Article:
LANSING, Mich. — Senator Margaret O’Brien, R-Portage, on Tuesday announced the introduction of legislation that would crack down on animal fighters and organizers.
“People who engage in this brutal degradation of animals after already being caught must be shown that there is no place for such cruel acts anywhere in Michigan,” said Sen. O’Brien, sponsor of Senate Bills 413 and 414. “The punishment for animal fighting must fit the crime, and we must ensure our laws properly sentence and deter people from engaging in such a barbaric activity.”
SBs 413 and 414 would establish that animal fighters and organizers convicted of their second offense would be guilty of a felony and receive a mandatory minimum sentence of no less than 18 months and no more than four years. They also would be fined $5,000 to $50,000 and/or receive 500 to 1,000 hours of community service.
Those who attend fights, breed animals, or who fight or sell equipment for such fights would, on their second offense, be charged with a felony and receive a mandatory minimum sentence of no less than nine months and no more than four years. They also would be fined $1,000 to $5,000 and/or receive 250 to 500 hours of community service.
A person with any conviction for animal fighting or organizing would receive a five-year ban on owning the same type of animal species involved. Any person in violation of this ban would be guilty of a misdemeanor and be punished by up to one year or fined $1,000 to $2,500. Each animal that a person owns or possesses in violation of the ban would constitute a separate offense.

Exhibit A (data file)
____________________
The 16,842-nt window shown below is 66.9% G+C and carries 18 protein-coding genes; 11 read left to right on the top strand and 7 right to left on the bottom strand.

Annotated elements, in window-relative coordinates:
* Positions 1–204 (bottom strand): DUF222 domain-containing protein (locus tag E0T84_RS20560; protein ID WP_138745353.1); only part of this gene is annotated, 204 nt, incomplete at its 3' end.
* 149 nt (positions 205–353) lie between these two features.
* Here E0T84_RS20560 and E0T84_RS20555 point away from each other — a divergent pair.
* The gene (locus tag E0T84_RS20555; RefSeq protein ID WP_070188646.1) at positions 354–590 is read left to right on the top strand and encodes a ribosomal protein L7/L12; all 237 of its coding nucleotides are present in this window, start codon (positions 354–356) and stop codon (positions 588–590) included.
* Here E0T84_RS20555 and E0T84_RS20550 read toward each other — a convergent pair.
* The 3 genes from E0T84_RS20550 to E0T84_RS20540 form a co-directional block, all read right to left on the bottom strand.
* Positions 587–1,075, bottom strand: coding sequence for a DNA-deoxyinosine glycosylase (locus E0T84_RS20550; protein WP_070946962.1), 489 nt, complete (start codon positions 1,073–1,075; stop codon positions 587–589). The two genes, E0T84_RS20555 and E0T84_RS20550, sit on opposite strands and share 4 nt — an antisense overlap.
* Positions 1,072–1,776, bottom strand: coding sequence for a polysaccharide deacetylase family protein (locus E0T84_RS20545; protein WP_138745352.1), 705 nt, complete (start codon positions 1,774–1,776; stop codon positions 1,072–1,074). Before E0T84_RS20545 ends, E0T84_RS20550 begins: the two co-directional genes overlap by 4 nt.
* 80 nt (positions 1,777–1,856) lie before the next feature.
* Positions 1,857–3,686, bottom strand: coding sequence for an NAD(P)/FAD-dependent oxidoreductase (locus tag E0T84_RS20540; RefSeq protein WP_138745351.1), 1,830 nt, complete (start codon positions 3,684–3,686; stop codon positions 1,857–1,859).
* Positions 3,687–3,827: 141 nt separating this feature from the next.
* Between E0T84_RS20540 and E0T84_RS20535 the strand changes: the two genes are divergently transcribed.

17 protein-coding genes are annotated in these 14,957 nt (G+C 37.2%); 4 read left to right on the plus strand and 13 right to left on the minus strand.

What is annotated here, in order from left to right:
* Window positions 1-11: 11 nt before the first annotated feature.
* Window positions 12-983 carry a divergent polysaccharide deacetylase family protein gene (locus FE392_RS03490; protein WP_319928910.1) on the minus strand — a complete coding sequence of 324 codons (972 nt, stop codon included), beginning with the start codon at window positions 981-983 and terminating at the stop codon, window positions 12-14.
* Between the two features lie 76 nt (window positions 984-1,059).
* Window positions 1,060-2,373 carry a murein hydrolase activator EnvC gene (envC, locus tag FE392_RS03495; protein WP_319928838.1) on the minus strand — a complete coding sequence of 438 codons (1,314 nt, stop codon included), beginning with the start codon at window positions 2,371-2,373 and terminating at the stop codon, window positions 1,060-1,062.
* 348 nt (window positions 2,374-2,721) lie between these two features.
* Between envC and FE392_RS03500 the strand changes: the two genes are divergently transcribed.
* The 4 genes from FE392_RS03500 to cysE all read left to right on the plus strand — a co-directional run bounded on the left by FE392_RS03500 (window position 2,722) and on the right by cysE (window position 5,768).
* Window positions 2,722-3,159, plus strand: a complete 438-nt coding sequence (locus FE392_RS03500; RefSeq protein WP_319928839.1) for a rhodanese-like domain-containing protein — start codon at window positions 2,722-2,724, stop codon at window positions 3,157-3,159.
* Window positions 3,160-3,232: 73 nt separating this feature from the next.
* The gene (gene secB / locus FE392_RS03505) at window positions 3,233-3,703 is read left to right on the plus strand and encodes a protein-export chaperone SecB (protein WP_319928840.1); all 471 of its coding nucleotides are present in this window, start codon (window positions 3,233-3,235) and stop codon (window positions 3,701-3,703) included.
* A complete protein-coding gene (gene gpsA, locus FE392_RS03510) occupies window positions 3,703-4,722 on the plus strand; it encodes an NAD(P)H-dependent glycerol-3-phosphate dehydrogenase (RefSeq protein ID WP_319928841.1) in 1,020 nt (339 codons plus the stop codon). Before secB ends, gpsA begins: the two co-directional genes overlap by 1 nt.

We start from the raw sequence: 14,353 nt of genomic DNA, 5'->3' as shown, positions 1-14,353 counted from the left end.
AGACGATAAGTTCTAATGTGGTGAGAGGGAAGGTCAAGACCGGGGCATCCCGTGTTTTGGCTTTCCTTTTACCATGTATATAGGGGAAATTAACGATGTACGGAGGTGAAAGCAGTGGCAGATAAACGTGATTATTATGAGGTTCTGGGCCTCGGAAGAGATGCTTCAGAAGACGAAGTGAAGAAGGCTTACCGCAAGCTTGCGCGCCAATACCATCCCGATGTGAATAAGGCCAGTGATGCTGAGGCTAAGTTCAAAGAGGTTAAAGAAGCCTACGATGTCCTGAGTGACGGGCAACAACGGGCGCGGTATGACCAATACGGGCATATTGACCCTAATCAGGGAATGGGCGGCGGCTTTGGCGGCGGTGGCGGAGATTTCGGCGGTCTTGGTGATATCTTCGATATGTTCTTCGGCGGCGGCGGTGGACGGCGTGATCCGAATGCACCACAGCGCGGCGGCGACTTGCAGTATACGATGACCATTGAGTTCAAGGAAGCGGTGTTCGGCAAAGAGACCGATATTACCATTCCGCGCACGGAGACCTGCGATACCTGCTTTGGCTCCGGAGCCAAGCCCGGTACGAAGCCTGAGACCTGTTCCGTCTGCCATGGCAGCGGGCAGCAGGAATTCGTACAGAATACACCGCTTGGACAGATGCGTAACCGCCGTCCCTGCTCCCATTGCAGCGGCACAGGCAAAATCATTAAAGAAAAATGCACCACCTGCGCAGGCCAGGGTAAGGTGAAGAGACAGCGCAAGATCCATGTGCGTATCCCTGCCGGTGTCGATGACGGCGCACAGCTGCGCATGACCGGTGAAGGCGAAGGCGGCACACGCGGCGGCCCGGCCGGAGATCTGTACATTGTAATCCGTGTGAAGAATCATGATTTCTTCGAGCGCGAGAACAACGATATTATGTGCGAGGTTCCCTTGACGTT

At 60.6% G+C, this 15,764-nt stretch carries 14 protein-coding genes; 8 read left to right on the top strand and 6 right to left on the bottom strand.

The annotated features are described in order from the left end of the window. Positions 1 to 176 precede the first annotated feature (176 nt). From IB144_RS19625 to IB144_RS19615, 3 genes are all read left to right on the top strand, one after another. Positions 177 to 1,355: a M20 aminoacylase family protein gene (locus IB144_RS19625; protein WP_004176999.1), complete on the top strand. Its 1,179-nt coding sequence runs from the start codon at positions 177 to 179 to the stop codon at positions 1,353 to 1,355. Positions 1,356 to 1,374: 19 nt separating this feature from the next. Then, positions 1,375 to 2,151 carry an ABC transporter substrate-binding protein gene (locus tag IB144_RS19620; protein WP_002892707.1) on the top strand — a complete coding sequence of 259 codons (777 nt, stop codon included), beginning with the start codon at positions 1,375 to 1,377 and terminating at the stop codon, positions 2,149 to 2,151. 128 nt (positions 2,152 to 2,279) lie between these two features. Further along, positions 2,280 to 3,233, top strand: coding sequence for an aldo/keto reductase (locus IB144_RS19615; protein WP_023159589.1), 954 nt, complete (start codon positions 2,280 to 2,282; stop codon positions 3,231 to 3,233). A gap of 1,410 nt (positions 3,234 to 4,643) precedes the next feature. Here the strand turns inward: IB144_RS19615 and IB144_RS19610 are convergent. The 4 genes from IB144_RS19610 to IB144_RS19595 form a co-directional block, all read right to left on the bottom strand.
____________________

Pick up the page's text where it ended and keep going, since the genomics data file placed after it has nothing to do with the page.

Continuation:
“Even though Michigan has one of the strongest animal fighting laws in the nation, repeat offenders are often given probation or meager sentences,” said Lydia Sattler, Michigan state director for the Humane Society of the United States. “The punishment should fit the crime, and animal fighting is a violent crime that brutalizes animals, degrades entire communities, and involves other illegal activities such as drug and weapons trafficking. We applaud Senator Margaret O’Brien for sponsoring legislation to ensure that repeat offenders receive meaningful punishment.”
The bills have been assigned to the Senate Judiciary Committee for further consideration.
Rep. Brandt Iden has introduced companion legislation, House Bill 4669, in the House of Representatives.